He slept there that night, and on the morrow she gave him a neck band, which consisted of a lot of the Raukawa (a sweet scented plant) leaves bound round with the bark of the Aute (broussonetia papyrifera) tree; having received it he enquired "How am I to use it?", she said "When you get Home make a fine carved house for your god and whakaahuatia it, that is make an effigy as large as a man out of a tree, let the piece of wood you make it of be three page (B No.1 White)(212)spans long, that is as long as a man can wharona (span) with his extended arms three times, let one end of it be for the ahua (likeness) of the god, let the other end be tapered off and be pointed and sharp so that you can stick this figure in the ground when it will be high enough up in the air so that all the people in the marae (courtyard of the Pa fort) can see the figure: at the top, the figure must be as big as a man can span with his arms outstretched, and the figure must be made in the shape of a man, with his face tattooed, with paua (holiotis) for his eyes, and a child in his arms, and lizards crawling up his legs and arms and chest, at the back of the figure you must cut the timber out and make a large hole in the figure, to this you must make a lid, this lid must fit the hole you m ake, but into the hole in the back of the figure you must put given god which I have given to you, and close it in with the lid you make, the handle of the lid must be in the shape of a lizard, when you have made this then make a new House, and let all the people join in the work men women and children, when the house is finished let the Priest enter the house and whilst sitting in the corner on the right as ye enter, let him look out of the window which is at that part of the house and repeat this kawa for the new House, which kawa whare is called "Whakatau" (follow after or repeat) and is this:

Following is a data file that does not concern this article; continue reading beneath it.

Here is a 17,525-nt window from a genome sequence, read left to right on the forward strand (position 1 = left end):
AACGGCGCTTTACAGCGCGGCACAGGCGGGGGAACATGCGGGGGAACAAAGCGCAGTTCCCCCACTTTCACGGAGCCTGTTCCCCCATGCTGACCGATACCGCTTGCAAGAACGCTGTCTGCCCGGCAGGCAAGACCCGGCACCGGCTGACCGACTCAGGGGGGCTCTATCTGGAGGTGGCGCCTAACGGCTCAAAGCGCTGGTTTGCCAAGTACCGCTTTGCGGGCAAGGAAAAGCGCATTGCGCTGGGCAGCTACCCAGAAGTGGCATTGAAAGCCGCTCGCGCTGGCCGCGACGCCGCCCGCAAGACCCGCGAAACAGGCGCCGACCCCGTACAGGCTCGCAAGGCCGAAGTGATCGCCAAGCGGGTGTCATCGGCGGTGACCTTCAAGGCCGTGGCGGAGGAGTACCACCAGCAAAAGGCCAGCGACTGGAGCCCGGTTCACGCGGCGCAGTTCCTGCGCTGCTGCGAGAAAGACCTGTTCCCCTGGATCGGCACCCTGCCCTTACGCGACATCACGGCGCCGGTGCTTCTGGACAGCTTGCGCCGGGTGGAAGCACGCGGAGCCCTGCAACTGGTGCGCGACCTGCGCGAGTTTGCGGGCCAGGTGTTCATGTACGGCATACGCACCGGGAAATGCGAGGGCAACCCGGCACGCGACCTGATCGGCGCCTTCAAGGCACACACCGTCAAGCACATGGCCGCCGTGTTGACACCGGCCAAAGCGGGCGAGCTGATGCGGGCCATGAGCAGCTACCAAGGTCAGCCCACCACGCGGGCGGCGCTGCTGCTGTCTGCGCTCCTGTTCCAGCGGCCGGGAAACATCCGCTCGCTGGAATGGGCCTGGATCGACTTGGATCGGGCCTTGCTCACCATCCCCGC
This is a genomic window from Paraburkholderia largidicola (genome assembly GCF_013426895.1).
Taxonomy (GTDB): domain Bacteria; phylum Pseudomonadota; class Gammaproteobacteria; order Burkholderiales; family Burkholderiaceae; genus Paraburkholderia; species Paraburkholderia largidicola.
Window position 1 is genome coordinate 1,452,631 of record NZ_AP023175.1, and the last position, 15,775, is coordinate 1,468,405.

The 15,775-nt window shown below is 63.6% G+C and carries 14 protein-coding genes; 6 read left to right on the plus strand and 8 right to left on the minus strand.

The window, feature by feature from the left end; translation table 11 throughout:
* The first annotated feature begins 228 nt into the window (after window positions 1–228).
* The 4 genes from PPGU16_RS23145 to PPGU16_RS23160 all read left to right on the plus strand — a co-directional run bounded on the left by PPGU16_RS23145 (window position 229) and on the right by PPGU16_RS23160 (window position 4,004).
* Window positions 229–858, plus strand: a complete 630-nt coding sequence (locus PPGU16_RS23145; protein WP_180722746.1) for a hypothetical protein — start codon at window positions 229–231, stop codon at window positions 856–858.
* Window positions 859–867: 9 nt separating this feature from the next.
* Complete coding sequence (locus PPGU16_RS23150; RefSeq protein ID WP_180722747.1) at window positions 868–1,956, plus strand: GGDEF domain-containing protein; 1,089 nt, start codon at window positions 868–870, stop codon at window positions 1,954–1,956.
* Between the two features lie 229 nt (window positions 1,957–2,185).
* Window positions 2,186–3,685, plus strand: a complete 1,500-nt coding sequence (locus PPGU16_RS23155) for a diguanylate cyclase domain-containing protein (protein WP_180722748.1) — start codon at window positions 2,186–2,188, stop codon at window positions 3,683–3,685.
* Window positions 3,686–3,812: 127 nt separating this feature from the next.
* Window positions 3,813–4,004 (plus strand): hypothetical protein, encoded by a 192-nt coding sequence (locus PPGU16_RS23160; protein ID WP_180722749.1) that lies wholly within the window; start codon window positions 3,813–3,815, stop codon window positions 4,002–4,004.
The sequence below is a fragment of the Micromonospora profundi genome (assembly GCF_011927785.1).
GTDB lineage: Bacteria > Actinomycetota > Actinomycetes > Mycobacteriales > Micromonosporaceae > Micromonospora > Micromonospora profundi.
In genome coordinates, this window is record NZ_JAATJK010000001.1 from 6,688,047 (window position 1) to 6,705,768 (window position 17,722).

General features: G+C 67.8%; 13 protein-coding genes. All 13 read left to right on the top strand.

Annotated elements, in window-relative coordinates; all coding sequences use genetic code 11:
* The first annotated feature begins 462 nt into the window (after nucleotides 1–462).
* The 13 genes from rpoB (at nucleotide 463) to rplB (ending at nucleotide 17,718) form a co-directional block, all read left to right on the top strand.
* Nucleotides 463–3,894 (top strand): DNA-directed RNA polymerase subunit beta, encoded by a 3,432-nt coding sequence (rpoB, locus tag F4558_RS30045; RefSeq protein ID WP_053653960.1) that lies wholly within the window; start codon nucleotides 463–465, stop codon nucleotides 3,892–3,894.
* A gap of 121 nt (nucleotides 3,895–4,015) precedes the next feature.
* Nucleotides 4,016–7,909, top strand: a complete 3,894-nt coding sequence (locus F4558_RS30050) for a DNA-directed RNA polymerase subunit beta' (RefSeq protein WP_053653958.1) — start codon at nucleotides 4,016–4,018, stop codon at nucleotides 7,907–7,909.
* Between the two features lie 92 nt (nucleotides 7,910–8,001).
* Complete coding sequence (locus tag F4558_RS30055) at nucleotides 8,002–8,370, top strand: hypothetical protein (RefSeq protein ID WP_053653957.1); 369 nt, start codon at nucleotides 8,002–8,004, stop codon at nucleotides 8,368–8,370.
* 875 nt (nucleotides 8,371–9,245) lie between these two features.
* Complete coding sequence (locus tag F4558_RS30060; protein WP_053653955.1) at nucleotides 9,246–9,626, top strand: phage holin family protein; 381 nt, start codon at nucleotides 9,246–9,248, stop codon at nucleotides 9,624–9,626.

Verse first: Be confident, be bold in war,
Now the attack, now the power
O god of war unaffected stealing away
God of war stand charge
God of war cut slash
Slashing where?
Slash below my sides
And trembles the god of war in heaven
That he may hearken to my war song
Verse second: Peel the thunder in heavenpage (213)
And flashes lightning from Heaven
And heard is now the voice of dread of the goblin
The dread of the ancients
The goblin that swallows worlds
The goblin that swallows heavens
Swallow the shore
Lift the bird
Lift the post to Raro-tonga o-i.
Lift it to Hawa-iki
And let the world of darkness hear
And let the world of light hear
Incite to battle, incite to power
Bring to a point, the fort of battle,
Of the son in his land of insects
Who weeps with booming sighs
And asks that the death of
Tu-whaka-raro may be avenged
And weeps in murmuring to his sisters
Great and long of whom?
The order will not now avail
As Whaka-tau alone is brave,
To make the weeping woman wail
Dive with thy weapon in the foam of the tide
And turn his nose upwards
And let him look up at his paddle o i.
Come down from your dread omens
That in the flashing heavens are
And dead of Rongo-keo who in
The space between the rank and file
Of Whakatau were slain, and spirit like